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1 February 2014 Effectiveness of Hand Removal for Small-Scale Management of Japanese Beetles (Coleoptera: Scarabaeidae)
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Abstract

Hand removal is often recommended as a method for small-scale control of Japanese beetles (Popillia japonica Newman). In this study, we investigated the effectiveness of daily hand removal for controlling damage by Japanese beetles on grape plants. We also investigated whether the timing of the removal (at 0800, 1400, or 1900 hours, or at all 3 periods) influenced the effectiveness of the technique. We found that hand removal significantly lowered the number of beetles on, and consequently the damage to, grape plants relative to nonremoval controls. Of the single removal treatments, removal of beetles at 1900 hours was most effective, with results similar to removing beetles three times per day. The majority of beetles removed from plants during the experiment were female, a pattern that matches our understanding of aggregation formation behavior in the species, and which may serve to enhance the benefits of hand removal. Hand removal seems to work by decreasing the number of feeding beetles, which in turn reduces the release of aggregation kairomones from the plant, and subsequently decreases the attractiveness of the plant to future beetles.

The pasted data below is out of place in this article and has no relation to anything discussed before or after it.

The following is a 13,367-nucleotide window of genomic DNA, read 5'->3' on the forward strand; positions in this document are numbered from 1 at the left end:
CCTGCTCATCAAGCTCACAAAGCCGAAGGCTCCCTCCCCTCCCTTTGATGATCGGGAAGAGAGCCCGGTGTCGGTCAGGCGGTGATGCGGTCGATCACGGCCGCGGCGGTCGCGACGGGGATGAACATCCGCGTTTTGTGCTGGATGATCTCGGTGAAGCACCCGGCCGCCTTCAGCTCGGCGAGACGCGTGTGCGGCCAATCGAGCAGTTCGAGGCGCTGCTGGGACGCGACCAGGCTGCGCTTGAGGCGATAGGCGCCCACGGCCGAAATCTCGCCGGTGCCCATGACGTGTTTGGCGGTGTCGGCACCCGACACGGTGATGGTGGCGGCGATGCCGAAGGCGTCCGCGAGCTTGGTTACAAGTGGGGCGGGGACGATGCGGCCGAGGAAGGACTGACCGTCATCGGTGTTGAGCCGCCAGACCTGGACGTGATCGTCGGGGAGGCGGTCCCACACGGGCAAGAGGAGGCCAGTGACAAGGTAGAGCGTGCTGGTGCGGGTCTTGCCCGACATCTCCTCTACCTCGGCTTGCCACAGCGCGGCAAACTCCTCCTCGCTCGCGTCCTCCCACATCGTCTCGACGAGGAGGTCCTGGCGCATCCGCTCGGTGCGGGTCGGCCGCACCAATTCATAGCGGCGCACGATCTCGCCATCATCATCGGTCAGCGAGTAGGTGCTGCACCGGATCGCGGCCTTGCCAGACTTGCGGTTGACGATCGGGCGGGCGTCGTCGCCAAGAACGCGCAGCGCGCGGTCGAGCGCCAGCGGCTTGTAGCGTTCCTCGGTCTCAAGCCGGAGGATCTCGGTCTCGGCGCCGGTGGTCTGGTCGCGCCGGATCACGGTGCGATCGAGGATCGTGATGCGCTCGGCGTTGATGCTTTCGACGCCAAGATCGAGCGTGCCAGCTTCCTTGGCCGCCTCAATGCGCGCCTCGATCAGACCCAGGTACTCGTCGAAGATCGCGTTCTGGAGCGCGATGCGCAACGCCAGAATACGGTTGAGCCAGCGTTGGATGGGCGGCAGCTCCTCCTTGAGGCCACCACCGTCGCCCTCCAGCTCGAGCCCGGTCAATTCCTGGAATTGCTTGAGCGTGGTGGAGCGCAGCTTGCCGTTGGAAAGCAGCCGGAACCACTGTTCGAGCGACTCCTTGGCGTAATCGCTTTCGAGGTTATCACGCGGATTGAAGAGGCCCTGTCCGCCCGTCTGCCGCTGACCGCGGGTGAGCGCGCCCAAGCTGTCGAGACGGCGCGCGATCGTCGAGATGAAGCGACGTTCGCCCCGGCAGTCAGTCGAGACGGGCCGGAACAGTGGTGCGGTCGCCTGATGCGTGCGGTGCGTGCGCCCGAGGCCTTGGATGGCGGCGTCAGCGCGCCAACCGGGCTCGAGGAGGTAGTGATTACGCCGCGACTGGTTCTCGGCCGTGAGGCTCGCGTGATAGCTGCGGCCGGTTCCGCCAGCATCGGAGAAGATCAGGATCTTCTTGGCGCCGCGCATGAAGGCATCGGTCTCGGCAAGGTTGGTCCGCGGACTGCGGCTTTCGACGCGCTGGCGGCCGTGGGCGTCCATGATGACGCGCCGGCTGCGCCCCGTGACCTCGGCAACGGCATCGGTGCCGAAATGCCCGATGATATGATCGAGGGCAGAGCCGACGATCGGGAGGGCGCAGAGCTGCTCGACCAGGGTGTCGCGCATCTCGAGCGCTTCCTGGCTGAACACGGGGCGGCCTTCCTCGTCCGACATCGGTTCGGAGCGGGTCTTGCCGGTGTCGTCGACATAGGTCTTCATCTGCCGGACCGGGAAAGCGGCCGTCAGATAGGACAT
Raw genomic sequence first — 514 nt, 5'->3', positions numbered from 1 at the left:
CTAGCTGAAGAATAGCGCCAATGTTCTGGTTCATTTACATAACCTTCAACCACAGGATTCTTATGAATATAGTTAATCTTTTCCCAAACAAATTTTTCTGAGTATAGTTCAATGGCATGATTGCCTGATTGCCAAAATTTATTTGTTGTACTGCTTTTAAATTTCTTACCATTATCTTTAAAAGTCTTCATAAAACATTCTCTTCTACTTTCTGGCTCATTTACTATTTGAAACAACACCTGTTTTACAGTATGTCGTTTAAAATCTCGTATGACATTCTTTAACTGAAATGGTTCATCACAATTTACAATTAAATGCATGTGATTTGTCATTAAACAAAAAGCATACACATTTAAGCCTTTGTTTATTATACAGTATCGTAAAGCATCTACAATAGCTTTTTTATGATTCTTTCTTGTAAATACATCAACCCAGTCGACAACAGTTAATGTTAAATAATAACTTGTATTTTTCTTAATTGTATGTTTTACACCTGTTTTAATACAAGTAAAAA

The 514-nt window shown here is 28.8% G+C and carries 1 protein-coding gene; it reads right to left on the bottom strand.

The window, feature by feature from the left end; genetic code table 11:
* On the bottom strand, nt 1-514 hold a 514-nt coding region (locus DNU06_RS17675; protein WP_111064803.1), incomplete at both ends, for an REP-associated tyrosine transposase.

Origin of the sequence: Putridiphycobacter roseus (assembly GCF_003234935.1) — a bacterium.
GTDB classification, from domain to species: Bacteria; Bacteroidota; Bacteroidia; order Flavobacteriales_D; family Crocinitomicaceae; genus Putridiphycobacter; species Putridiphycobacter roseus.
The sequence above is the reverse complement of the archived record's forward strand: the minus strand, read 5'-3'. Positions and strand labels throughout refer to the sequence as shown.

© 2014 Entomological Society of America
Paul V. Switzer and Ryan M. Cumming "Effectiveness of Hand Removal for Small-Scale Management of Japanese Beetles (Coleoptera: Scarabaeidae)," Journal of Economic Entomology 107(1), 293-298, (1 February 2014). https://doi.org/10.1603/EC12303
Received: 30 July 2012; Accepted: 1 November 2013; Published: 1 February 2014
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